A U.S. District Court in New York has ordered the craft chain Hobby Lobby to forfeit the Gilgamesh Dream Tablet, a rare cuneiform text from ancient Mesopotamia that was smuggled into the country from Iraq, so that it may be returned.
The company’s founder, Steve Green, bought the 3,500-year-old Akkadian artifact in 2014. The purchase was intended for the then-forthcoming Museum of the Bible, in Washington, D.C. But the collection the Evangelical billionaire amassed turned out to be chock full of looted antiquities, the Gilgamesh Dream tablet chief among them.
“This forfeiture represents an important milestone on the path to returning this rare and ancient masterpiece of world literature to its country of origin,” acting U.S. Attorney Jacquelyn M. Kasulis for the Eastern District of New York said in a statement. “This office is committed to combating the black-market sale of cultural property and the smuggling of looted artifacts.”
The Gilgamesh Dream Tablet is so named because it contains a segment from the Epic of Gilgamesh, believed to be one the world’s oldest religious texts, in which the poem’s titular hero recounts his dreams to his mother. The poem was of interest to the Museum of the Bible because it also speaks of a great flood, similar to the story of Noah’s ark in Genesis, the first book of the Old Testament.
The artifact is one of approximately 17,000 looted artifacts that the U.S. has agreed to repatriate to Iraq, a “result of months of efforts by the Iraqi authorities in conjunction with their embassy in Washington,” Iraqi Culture Minister Hassan Nazim said in a press conference today, reports Agence France Presse. “This is the largest return of antiquities to Iraq.”
The bulk of the objects will fly with Iraqi Prime Minister Mustafa al-Kadhimi when he leaves Washington, D.C., on Thursday, following a visit with President Joe Biden earlier this week. It is not clear if the Gilgamesh Dream Tablet will be among them, or returned separately.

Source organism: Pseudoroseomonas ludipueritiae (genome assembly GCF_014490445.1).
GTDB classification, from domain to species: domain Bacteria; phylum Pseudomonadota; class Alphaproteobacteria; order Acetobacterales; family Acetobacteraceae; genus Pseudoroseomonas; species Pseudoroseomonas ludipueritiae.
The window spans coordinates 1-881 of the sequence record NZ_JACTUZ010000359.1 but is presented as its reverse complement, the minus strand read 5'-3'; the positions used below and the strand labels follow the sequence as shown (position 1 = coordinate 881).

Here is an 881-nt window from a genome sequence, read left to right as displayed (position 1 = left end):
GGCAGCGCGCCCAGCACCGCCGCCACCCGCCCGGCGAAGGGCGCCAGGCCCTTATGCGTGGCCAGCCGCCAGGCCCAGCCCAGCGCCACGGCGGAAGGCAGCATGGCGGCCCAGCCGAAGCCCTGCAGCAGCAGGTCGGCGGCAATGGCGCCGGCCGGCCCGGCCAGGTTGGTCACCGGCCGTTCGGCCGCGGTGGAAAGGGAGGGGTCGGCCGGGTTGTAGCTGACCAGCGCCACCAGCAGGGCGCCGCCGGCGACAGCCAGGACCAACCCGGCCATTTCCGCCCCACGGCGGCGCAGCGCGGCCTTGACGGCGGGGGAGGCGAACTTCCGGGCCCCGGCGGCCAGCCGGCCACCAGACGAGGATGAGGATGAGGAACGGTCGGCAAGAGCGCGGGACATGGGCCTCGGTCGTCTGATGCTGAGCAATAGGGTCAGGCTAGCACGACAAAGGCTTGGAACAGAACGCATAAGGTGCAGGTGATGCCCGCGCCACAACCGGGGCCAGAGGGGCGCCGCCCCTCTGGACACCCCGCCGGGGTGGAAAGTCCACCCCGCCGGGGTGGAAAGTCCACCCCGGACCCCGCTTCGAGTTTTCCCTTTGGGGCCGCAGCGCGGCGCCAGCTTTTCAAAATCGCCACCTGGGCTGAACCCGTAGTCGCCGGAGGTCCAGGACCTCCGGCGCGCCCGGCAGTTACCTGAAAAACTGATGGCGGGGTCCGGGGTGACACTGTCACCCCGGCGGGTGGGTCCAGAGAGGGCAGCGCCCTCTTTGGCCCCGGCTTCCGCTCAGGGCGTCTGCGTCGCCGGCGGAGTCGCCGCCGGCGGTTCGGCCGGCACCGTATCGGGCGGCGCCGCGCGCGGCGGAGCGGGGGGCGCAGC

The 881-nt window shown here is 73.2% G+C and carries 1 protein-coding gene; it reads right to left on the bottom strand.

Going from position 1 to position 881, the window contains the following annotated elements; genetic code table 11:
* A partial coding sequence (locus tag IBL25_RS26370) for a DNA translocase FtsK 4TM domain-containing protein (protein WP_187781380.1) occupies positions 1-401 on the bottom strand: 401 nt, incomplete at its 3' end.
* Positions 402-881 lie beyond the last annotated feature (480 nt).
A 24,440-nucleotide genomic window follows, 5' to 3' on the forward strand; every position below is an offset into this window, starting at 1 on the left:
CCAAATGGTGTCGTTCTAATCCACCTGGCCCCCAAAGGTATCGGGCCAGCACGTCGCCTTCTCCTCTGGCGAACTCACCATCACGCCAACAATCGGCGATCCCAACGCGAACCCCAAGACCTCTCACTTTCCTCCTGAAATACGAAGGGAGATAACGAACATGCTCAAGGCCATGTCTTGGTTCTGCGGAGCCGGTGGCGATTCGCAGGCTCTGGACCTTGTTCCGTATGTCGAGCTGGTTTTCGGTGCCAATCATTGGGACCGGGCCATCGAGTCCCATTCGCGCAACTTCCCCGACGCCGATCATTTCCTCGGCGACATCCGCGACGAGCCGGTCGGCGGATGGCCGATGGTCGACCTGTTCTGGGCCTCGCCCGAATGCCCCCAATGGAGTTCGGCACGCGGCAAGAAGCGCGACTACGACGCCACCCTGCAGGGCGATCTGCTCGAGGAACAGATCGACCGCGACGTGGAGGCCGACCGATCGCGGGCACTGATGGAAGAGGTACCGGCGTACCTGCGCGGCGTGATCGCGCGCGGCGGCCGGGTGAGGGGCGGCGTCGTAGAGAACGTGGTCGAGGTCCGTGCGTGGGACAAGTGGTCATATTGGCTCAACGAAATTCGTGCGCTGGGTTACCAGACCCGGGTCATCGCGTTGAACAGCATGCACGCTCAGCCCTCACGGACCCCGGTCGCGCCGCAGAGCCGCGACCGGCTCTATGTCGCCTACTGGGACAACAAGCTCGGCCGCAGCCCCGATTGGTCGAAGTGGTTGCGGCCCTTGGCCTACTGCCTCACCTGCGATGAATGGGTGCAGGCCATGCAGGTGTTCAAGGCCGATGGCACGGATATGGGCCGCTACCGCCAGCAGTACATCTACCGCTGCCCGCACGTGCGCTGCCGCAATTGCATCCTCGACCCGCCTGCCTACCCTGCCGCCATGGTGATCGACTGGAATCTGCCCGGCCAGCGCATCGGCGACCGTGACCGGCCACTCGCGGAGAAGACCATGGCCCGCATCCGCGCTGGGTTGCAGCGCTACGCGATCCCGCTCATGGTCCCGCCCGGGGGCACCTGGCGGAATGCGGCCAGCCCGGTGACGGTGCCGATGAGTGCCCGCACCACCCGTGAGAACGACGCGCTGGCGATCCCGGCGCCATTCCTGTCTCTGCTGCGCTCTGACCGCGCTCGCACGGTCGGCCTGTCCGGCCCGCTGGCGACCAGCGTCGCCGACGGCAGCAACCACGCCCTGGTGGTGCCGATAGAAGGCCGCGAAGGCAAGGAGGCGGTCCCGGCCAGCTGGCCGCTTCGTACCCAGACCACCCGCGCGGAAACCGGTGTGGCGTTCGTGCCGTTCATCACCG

Christie’s auction house brokered the $1.67 million private sale of the artifact to Green. The seller was an art dealer who offered as provenance a letter stating the work had been purchased at San Francisco’s Butterfield & Butterfield auction house in 1981, included in a box of ancient bronze fragments that had been deaccessioned by a small museum.
In fact, the works were sold in London by Jordanian antiquities dealer Ghassan Rihani for just over $50,000 in 2003. An unidentified dealer smuggled the objects to the U.S., and concocted the phony provenance, falsifying the auction records. (The Gilgamesh Dream Tablet changed hands several times before making it way to Hobby Lobby.)
Importing the tablet was a violation of the Emergency Protection for Iraqi Cultural Antiquities Act, enacted by the U.S. in 2004 to stem the flow of looted Iraqi antiquities. Cultural objects removed from Iraq after the start of the Gulf War in August 1990 are prohibited from entering the county. (Last year, the Iraqi Ministry of Culture announced that it was investigating the artifact’s origins, and that it might have stolen from a regional museum followed the U.S. invasion in 1991.)
The U.S. government seized the Gilgamesh Dream Tablet in September 2019, with the Department of Justice calling it “stolen Iraqi property” in a legal complaint.
Hobby Lobby has already been forced to restitute over 11,000 artifacts—mostly papyrus fragments, cuneiform tablets, and clay seals—to Egypt and Iraq. The company, which was forced to pay a $3 million fine, has filed lawsuits against Christie’s for the sale of the Gilgamesh Dream Tablet and an Oxford University classics professor alleged to have sold the company ancient Bible fragments that were stolen.
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